Dr. Jay Pepose was the first in the entire nation to perform an amniotic membrane transplant. This type of surgical intervention may be performed in situations in which spontaneous healing of the surface of the cornea fails to occur, such as in cases of chemical burns, or where the cornea is severely infected. It is not the procedure of choice when the cornea is severely damaged, such as when a perforation occurs. The amniotic membrane, which surrounds the fetus in the womb, is a unique source of ‘biological dressing’ that has been used in wound healing for decades. These membranes appear to contain large amounts of growth factors (which encourage tissue regeneration), as well as anti-bacterial and anti-scarring properties. They are especially useful as tissue grafts because they do not encourage autoimmune rejection (as happens in organ transplant, for example). Amniotic membrane transplants have also been successful in promoting the growth of corneal tissue and in preventing corneal scarring. Within two months, the amniotic membrane tissue “dissolves,” leaving healed corneal tissue in its stead.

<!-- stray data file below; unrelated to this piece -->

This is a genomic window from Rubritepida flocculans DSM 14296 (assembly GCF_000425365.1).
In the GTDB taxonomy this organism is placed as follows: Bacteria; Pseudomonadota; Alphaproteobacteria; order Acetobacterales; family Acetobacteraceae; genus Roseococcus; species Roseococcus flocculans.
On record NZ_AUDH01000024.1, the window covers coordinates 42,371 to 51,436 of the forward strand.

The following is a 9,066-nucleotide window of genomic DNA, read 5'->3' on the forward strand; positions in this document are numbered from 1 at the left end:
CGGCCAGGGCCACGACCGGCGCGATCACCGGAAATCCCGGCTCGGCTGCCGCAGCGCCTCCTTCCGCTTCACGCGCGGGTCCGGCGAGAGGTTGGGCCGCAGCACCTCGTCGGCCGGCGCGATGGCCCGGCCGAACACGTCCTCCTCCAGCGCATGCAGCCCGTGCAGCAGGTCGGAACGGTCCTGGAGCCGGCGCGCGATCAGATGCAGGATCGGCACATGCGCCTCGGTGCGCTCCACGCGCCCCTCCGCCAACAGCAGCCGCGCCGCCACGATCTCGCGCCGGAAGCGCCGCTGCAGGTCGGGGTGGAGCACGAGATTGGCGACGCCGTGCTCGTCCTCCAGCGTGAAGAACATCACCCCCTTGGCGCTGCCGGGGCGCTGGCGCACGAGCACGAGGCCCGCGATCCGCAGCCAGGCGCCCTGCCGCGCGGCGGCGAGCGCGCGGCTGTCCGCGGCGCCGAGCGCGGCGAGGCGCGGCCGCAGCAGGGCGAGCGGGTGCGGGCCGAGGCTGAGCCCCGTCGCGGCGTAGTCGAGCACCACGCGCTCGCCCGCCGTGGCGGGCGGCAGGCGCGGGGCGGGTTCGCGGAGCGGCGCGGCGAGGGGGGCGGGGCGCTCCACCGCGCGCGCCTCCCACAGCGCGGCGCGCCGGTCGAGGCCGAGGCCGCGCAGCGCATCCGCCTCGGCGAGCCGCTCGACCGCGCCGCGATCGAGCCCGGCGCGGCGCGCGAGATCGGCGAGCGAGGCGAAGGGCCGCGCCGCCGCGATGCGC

The amniotic membrane is “harvested” at the time that a baby is born, when it is no longer needed to sustain the baby. In this way, the miracle of birth can provide the miracle of sight to our cornea patients.

What's your next step?

If you have any vision issues, please come see us.
Our experienced doctors will use advanced diagnostics to determine exactly how to help you see your very best, patiently answer your questions and carefully explain all of your options.

Contact us